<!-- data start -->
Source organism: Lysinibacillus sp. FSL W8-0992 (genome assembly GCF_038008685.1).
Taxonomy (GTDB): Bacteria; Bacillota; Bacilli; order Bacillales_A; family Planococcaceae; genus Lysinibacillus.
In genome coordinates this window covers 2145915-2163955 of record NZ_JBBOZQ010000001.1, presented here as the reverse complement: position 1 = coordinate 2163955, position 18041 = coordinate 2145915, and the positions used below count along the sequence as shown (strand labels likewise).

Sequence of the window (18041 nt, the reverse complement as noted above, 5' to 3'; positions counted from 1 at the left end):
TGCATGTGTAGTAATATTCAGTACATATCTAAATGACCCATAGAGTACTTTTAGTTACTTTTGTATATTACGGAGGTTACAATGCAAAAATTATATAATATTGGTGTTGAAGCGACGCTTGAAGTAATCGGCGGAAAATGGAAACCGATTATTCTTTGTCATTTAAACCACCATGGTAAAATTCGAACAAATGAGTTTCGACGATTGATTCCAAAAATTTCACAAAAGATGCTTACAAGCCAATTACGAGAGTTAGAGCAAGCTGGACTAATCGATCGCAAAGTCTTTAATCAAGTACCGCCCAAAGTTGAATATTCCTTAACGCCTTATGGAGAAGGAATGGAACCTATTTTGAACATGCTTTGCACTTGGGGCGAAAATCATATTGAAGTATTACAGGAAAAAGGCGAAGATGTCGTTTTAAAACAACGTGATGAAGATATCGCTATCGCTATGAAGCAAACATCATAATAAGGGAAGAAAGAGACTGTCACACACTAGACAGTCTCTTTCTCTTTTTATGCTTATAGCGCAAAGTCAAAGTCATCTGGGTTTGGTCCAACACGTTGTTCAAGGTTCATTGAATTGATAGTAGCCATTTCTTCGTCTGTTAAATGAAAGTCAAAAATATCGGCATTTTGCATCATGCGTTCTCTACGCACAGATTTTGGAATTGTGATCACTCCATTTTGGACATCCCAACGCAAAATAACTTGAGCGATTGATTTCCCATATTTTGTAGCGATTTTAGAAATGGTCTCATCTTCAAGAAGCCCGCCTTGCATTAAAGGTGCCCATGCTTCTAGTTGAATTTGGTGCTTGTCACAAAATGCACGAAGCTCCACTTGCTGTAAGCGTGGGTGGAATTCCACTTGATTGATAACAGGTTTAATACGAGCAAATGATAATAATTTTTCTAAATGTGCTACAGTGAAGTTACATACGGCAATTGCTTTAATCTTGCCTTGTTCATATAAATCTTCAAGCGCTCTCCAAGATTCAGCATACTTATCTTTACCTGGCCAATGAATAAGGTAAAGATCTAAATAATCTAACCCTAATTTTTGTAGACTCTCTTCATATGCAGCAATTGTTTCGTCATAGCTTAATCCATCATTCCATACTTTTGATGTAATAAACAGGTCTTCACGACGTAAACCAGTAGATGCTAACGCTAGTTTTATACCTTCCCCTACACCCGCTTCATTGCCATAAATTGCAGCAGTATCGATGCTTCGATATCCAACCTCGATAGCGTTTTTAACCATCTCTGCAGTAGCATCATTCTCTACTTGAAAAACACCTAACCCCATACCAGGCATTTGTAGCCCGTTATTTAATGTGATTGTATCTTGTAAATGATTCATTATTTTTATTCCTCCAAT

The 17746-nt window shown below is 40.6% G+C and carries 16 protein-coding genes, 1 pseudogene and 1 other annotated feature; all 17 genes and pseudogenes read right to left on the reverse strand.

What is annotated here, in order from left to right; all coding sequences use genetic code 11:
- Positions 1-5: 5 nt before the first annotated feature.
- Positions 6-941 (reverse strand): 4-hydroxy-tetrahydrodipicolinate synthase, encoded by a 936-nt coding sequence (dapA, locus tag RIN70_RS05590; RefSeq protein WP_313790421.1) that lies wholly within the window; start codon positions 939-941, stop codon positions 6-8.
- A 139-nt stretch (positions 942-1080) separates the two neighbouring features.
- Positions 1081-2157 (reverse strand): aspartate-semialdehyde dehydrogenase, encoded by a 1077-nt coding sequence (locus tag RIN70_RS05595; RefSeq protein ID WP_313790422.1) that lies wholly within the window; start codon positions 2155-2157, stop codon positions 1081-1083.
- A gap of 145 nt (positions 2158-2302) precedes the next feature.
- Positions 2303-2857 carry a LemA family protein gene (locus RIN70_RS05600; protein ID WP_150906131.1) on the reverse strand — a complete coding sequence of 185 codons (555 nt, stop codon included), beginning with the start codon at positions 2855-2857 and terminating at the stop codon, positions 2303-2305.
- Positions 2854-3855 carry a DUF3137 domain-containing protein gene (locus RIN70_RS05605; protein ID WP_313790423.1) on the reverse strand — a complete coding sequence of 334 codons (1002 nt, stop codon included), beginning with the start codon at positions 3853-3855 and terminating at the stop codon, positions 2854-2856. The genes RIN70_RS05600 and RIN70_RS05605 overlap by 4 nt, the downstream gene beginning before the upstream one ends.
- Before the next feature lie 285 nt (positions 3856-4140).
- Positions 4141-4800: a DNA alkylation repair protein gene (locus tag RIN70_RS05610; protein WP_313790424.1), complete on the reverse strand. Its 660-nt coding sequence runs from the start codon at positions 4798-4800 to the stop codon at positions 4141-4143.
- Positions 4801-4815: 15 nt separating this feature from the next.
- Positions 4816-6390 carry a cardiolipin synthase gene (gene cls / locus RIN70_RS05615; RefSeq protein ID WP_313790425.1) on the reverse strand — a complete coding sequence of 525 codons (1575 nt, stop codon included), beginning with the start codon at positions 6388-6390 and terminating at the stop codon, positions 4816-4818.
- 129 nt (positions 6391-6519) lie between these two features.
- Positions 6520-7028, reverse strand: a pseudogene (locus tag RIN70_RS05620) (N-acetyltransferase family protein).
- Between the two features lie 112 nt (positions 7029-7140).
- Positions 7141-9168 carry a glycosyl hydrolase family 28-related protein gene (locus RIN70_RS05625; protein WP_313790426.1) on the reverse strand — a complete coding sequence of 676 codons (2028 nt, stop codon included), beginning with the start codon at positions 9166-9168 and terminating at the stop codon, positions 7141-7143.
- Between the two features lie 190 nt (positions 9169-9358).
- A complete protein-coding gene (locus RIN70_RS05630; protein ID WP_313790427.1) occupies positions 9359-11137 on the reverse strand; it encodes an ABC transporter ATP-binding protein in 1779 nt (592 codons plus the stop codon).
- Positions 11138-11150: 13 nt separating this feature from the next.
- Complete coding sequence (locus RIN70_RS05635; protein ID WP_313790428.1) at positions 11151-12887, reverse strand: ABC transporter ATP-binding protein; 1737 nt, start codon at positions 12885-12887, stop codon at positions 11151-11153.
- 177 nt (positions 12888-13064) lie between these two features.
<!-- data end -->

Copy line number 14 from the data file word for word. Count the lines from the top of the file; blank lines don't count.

- Positions 2854-3855 carry a DUF3137 domain-containing protein gene (locus RIN70_RS05605; protein ID WP_313790423.1) on the reverse strand — a complete coding sequence of 334 codons (1002 nt, stop codon included), beginning with the start codon at positions 3853-3855 and terminating at the stop codon, positions 2854-2856. The genes RIN70_RS05600 and RIN70_RS05605 overlap by 4 nt, the downstream gene beginning before the upstream one ends.